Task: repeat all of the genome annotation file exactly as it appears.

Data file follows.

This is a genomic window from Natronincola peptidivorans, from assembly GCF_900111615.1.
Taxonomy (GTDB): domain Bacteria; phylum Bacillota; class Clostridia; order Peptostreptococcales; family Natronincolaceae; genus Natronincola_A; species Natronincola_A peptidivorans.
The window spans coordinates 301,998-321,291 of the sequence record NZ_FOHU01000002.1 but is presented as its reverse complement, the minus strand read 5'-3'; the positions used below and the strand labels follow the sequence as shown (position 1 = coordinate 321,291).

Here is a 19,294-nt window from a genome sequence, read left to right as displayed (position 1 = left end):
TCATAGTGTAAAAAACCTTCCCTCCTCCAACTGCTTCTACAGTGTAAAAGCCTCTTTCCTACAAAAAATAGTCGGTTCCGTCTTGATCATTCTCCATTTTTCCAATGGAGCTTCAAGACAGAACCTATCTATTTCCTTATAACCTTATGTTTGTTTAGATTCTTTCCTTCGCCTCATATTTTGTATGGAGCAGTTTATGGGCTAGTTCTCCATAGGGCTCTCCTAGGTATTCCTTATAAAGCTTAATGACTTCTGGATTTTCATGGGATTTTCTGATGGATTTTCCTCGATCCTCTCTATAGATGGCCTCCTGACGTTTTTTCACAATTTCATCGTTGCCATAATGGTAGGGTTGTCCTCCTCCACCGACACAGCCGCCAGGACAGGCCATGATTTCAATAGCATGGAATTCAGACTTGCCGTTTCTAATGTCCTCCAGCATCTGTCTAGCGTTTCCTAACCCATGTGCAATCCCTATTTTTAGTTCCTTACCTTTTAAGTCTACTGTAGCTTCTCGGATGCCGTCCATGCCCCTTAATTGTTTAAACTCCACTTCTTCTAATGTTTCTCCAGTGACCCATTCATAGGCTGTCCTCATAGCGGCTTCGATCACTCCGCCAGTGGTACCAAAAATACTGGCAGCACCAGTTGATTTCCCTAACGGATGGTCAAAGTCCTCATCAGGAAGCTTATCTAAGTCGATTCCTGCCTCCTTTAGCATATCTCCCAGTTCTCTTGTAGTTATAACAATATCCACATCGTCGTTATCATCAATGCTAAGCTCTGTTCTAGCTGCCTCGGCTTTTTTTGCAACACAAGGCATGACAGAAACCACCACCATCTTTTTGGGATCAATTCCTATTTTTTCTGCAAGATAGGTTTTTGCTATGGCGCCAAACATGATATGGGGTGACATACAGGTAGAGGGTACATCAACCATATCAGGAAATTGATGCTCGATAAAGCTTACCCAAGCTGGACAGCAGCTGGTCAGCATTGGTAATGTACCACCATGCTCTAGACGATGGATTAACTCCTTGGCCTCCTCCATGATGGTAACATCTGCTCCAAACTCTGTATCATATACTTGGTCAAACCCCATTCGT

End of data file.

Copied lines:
This is a genomic window from Natronincola peptidivorans, from assembly GCF_900111615.1.
Taxonomy (GTDB): domain Bacteria; phylum Bacillota; class Clostridia; order Peptostreptococcales; family Natronincolaceae; genus Natronincola_A; species Natronincola_A peptidivorans.
The window spans coordinates 301,998-321,291 of the sequence record NZ_FOHU01000002.1 but is presented as its reverse complement, the minus strand read 5'-3'; the positions used below and the strand labels follow the sequence as shown (position 1 = coordinate 321,291).

Here is a 19,294-nt window from a genome sequence, read left to right as displayed (position 1 = left end):
TCATAGTGTAAAAAACCTTCCCTCCTCCAACTGCTTCTACAGTGTAAAAGCCTCTTTCCTACAAAAAATAGTCGGTTCCGTCTTGATCATTCTCCATTTTTCCAATGGAGCTTCAAGACAGAACCTATCTATTTCCTTATAACCTTATGTTTGTTTAGATTCTTTCCTTCGCCTCATATTTTGTATGGAGCAGTTTATGGGCTAGTTCTCCATAGGGCTCTCCTAGGTATTCCTTATAAAGCTTAATGACTTCTGGATTTTCATGGGATTTTCTGATGGATTTTCCTCGATCCTCTCTATAGATGGCCTCCTGACGTTTTTTCACAATTTCATCGTTGCCATAATGGTAGGGTTGTCCTCCTCCACCGACACAGCCGCCAGGACAGGCCATGATTTCAATAGCATGGAATTCAGACTTGCCGTTTCTAATGTCCTCCAGCATCTGTCTAGCGTTTCCTAACCCATGTGCAATCCCTATTTTTAGTTCCTTACCTTTTAAGTCTACTGTAGCTTCTCGGATGCCGTCCATGCCCCTTAATTGTTTAAACTCCACTTCTTCTAATGTTTCTCCAGTGACCCATTCATAGGCTGTCCTCATAGCGGCTTCGATCACTCCGCCAGTGGTACCAAAAATACTGGCAGCACCAGTTGATTTCCCTAACGGATGGTCAAAGTCCTCATCAGGAAGCTTATCTAAGTCGATTCCTGCCTCCTTTAGCATATCTCCCAGTTCTCTTGTAGTTATAACAATATCCACATCGTCGTTATCATCAATGCTAAGCTCTGTTCTAGCTGCCTCGGCTTTTTTTGCAACACAAGGCATGACAGAAACCACCACCATCTTTTTGGGATCAATTCCTATTTTTTCTGCAAGATAGGTTTTTGCTATGGCGCCAAACATGATATGGGGTGACATACAGGTAGAGGGTACATCAACCATATCAGGAAATTGATGCTCGATAAAGCTTACCCAAGCTGGACAGCAGCTGGTCAGCATTGGTAATGTACCACCATGCTCTAGACGATGGATTAACTCCTTGGCCTCCTCCATGATGGTAACATCTGCTCCAAACTCTGTATCATATACTTGGTCAAACCCCATTCGT